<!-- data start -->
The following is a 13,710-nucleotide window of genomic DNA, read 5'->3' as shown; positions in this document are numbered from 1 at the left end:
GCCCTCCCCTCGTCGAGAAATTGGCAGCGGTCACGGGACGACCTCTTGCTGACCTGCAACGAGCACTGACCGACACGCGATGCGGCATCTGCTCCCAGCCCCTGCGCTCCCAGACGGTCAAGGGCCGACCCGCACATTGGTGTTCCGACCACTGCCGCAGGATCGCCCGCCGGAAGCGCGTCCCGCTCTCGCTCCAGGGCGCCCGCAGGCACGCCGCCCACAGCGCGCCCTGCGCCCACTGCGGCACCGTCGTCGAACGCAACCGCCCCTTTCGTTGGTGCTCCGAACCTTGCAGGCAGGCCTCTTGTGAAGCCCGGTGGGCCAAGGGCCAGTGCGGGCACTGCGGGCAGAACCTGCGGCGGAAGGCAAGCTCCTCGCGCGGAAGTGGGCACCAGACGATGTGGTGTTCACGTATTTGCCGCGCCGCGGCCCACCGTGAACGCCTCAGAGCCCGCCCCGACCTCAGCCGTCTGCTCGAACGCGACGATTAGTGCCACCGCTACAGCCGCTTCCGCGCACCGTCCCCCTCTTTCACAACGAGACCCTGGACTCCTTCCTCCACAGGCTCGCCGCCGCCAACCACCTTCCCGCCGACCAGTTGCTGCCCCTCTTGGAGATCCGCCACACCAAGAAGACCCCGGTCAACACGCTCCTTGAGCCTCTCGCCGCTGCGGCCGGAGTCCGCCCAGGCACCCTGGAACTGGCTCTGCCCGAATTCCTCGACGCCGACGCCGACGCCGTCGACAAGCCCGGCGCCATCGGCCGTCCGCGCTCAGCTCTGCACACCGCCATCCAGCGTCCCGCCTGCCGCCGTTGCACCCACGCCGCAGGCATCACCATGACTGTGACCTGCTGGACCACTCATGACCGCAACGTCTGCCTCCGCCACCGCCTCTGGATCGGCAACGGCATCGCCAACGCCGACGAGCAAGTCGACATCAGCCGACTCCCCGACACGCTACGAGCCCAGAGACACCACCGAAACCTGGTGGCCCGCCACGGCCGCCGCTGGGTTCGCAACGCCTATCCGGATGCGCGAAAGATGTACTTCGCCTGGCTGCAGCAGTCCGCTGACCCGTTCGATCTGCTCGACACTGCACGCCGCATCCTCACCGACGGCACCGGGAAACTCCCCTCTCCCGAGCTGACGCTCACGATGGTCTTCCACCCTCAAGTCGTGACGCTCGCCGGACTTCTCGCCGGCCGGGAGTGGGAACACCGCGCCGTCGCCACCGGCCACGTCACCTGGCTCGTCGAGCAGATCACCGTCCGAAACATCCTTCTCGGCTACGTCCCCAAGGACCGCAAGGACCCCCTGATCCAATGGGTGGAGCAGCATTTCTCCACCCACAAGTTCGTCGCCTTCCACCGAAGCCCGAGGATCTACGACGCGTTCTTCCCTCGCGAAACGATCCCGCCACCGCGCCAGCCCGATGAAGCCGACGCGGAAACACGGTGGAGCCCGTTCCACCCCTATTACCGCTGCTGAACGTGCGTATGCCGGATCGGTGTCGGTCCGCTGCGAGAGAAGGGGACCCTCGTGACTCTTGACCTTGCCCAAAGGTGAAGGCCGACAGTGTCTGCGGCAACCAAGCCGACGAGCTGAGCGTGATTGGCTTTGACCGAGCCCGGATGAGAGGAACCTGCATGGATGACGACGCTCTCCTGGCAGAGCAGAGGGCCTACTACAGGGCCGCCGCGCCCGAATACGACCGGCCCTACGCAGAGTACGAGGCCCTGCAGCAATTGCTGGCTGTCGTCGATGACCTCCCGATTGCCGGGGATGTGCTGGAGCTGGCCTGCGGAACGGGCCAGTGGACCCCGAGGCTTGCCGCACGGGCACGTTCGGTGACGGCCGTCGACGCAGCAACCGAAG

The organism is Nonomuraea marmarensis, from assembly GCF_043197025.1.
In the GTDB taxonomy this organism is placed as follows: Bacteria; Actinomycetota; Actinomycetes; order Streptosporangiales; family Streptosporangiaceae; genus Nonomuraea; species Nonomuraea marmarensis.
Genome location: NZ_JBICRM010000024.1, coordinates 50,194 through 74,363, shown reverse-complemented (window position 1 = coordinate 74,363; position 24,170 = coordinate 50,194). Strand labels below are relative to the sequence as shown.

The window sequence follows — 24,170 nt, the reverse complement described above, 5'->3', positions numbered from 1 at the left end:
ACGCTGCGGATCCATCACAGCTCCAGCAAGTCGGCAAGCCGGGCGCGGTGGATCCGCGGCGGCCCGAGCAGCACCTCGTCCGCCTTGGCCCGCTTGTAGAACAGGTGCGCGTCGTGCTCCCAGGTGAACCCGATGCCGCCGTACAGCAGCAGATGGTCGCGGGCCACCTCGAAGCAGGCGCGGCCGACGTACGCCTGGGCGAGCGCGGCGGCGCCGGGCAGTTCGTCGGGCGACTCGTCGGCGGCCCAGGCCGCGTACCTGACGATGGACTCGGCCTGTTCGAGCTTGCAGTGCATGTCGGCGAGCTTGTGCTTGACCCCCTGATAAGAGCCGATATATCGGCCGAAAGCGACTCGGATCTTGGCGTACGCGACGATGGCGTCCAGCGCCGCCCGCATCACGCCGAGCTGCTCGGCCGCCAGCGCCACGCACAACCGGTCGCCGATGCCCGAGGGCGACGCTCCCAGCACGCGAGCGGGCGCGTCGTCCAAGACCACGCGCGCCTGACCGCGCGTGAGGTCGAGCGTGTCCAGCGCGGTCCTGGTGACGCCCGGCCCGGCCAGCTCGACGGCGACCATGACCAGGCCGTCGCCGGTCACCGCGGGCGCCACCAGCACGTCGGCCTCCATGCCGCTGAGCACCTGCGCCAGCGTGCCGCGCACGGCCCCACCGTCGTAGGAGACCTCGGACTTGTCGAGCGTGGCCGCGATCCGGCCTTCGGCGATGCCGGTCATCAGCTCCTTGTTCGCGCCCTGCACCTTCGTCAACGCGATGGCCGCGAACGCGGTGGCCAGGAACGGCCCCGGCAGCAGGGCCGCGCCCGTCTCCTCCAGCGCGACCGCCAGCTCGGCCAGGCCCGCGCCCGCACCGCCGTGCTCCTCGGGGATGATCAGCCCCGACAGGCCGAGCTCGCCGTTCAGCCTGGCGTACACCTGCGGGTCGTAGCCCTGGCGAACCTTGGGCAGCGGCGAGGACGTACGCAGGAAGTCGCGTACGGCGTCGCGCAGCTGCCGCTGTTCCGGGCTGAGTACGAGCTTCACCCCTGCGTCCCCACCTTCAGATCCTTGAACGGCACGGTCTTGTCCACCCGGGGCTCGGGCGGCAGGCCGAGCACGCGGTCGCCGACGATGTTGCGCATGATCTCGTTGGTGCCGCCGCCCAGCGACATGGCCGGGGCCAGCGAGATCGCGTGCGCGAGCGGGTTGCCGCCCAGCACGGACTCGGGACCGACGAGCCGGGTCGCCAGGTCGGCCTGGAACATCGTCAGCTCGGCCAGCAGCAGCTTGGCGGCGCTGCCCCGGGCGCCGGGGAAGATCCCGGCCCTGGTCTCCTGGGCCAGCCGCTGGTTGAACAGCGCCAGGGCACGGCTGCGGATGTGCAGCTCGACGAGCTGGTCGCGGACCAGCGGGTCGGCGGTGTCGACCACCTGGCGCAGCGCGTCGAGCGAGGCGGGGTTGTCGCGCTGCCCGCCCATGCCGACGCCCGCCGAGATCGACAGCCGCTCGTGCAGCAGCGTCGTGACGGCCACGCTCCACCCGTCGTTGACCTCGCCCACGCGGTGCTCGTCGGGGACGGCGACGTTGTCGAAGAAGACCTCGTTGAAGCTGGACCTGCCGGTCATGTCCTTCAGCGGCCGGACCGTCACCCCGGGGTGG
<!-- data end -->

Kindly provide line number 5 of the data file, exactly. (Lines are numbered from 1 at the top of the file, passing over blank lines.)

Genome location: NZ_JBICRM010000024.1, coordinates 50,194 through 74,363, shown reverse-complemented (window position 1 = coordinate 74,363; position 24,170 = coordinate 50,194). Strand labels below are relative to the sequence as shown.